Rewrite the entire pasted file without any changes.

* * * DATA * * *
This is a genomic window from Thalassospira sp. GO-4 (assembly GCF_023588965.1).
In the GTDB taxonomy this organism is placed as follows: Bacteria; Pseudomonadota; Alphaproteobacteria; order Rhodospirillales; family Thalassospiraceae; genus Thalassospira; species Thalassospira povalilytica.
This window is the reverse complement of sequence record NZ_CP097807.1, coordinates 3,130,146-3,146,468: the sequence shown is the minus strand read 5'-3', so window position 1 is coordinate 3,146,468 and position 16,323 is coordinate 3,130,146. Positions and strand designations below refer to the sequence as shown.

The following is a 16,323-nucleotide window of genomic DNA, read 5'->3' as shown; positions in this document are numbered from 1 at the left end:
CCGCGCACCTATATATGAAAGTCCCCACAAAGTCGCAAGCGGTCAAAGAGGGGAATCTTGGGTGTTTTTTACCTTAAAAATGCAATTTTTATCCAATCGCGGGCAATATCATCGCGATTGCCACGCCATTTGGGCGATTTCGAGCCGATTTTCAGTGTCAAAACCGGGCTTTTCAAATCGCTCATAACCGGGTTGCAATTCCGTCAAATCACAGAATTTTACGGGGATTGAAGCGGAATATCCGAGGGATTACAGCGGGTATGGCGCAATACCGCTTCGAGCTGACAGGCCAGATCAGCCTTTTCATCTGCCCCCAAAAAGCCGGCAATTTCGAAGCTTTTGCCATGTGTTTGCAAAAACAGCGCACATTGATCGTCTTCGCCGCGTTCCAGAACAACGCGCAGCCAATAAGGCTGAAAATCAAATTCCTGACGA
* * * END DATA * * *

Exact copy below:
This is a genomic window from Thalassospira sp. GO-4 (assembly GCF_023588965.1).
In the GTDB taxonomy this organism is placed as follows: Bacteria; Pseudomonadota; Alphaproteobacteria; order Rhodospirillales; family Thalassospiraceae; genus Thalassospira; species Thalassospira povalilytica.
This window is the reverse complement of sequence record NZ_CP097807.1, coordinates 3,130,146-3,146,468: the sequence shown is the minus strand read 5'-3', so window position 1 is coordinate 3,146,468 and position 16,323 is coordinate 3,130,146. Positions and strand designations below refer to the sequence as shown.

The following is a 16,323-nucleotide window of genomic DNA, read 5'->3' as shown; positions in this document are numbered from 1 at the left end:
CCGCGCACCTATATATGAAAGTCCCCACAAAGTCGCAAGCGGTCAAAGAGGGGAATCTTGGGTGTTTTTTACCTTAAAAATGCAATTTTTATCCAATCGCGGGCAATATCATCGCGATTGCCACGCCATTTGGGCGATTTCGAGCCGATTTTCAGTGTCAAAACCGGGCTTTTCAAATCGCTCATAACCGGGTTGCAATTCCGTCAAATCACAGAATTTTACGGGGATTGAAGCGGAATATCCGAGGGATTACAGCGGGTATGGCGCAATACCGCTTCGAGCTGACAGGCCAGATCAGCCTTTTCATCTGCCCCCAAAAAGCCGGCAATTTCGAAGCTTTTGCCATGTGTTTGCAAAAACAGCGCACATTGATCGTCTTCGCCGCGTTCCAGAACAACGCGCAGCCAATAAGGCTGAAAATCAAATTCCTGACGA